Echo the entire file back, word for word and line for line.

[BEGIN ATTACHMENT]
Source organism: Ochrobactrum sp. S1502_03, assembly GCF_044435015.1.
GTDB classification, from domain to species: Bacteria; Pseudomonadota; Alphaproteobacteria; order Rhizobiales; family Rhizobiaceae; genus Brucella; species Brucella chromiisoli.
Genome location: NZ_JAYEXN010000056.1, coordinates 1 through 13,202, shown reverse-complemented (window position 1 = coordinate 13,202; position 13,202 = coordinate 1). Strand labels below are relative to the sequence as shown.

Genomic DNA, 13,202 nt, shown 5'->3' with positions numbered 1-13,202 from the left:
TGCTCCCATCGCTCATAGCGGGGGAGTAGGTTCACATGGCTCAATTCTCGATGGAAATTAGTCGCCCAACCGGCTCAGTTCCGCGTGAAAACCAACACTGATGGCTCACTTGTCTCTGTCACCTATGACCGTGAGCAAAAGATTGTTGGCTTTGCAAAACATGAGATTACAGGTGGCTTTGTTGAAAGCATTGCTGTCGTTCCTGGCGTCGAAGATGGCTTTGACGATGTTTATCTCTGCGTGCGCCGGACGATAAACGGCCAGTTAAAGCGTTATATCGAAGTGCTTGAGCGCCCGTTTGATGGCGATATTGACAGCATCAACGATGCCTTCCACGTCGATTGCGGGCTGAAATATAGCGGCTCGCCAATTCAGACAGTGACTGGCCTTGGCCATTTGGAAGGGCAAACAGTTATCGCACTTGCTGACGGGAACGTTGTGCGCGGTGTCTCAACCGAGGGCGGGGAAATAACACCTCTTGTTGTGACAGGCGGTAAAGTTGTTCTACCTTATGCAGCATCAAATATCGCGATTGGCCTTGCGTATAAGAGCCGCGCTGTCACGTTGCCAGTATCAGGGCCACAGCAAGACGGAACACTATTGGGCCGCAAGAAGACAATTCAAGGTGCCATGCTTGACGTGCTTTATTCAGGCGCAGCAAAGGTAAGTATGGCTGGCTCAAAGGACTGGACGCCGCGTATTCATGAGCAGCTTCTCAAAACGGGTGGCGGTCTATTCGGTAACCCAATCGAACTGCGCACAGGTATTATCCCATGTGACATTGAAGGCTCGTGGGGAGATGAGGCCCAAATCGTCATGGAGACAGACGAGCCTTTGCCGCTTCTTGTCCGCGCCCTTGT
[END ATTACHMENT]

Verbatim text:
Source organism: Ochrobactrum sp. S1502_03, assembly GCF_044435015.1.
GTDB classification, from domain to species: Bacteria; Pseudomonadota; Alphaproteobacteria; order Rhizobiales; family Rhizobiaceae; genus Brucella; species Brucella chromiisoli.
Genome location: NZ_JAYEXN010000056.1, coordinates 1 through 13,202, shown reverse-complemented (window position 1 = coordinate 13,202; position 13,202 = coordinate 1). Strand labels below are relative to the sequence as shown.

Genomic DNA, 13,202 nt, shown 5'->3' with positions numbered 1-13,202 from the left:
TGCTCCCATCGCTCATAGCGGGGGAGTAGGTTCACATGGCTCAATTCTCGATGGAAATTAGTCGCCCAACCGGCTCAGTTCCGCGTGAAAACCAACACTGATGGCTCACTTGTCTCTGTCACCTATGACCGTGAGCAAAAGATTGTTGGCTTTGCAAAACATGAGATTACAGGTGGCTTTGTTGAAAGCATTGCTGTCGTTCCTGGCGTCGAAGATGGCTTTGACGATGTTTATCTCTGCGTGCGCCGGACGATAAACGGCCAGTTAAAGCGTTATATCGAAGTGCTTGAGCGCCCGTTTGATGGCGATATTGACAGCATCAACGATGCCTTCCACGTCGATTGCGGGCTGAAATATAGCGGCTCGCCAATTCAGACAGTGACTGGCCTTGGCCATTTGGAAGGGCAAACAGTTATCGCACTTGCTGACGGGAACGTTGTGCGCGGTGTCTCAACCGAGGGCGGGGAAATAACACCTCTTGTTGTGACAGGCGGTAAAGTTGTTCTACCTTATGCAGCATCAAATATCGCGATTGGCCTTGCGTATAAGAGCCGCGCTGTCACGTTGCCAGTATCAGGGCCACAGCAAGACGGAACACTATTGGGCCGCAAGAAGACAATTCAAGGTGCCATGCTTGACGTGCTTTATTCAGGCGCAGCAAAGGTAAGTATGGCTGGCTCAAAGGACTGGACGCCGCGTATTCATGAGCAGCTTCTCAAAACGGGTGGCGGTCTATTCGGTAACCCAATCGAACTGCGCACAGGTATTATCCCATGTGACATTGAAGGCTCGTGGGGAGATGAGGCCCAAATCGTCATGGAGACAGACGAGCCTTTGCCGCTTCTTGTCCGCGCCCTTGT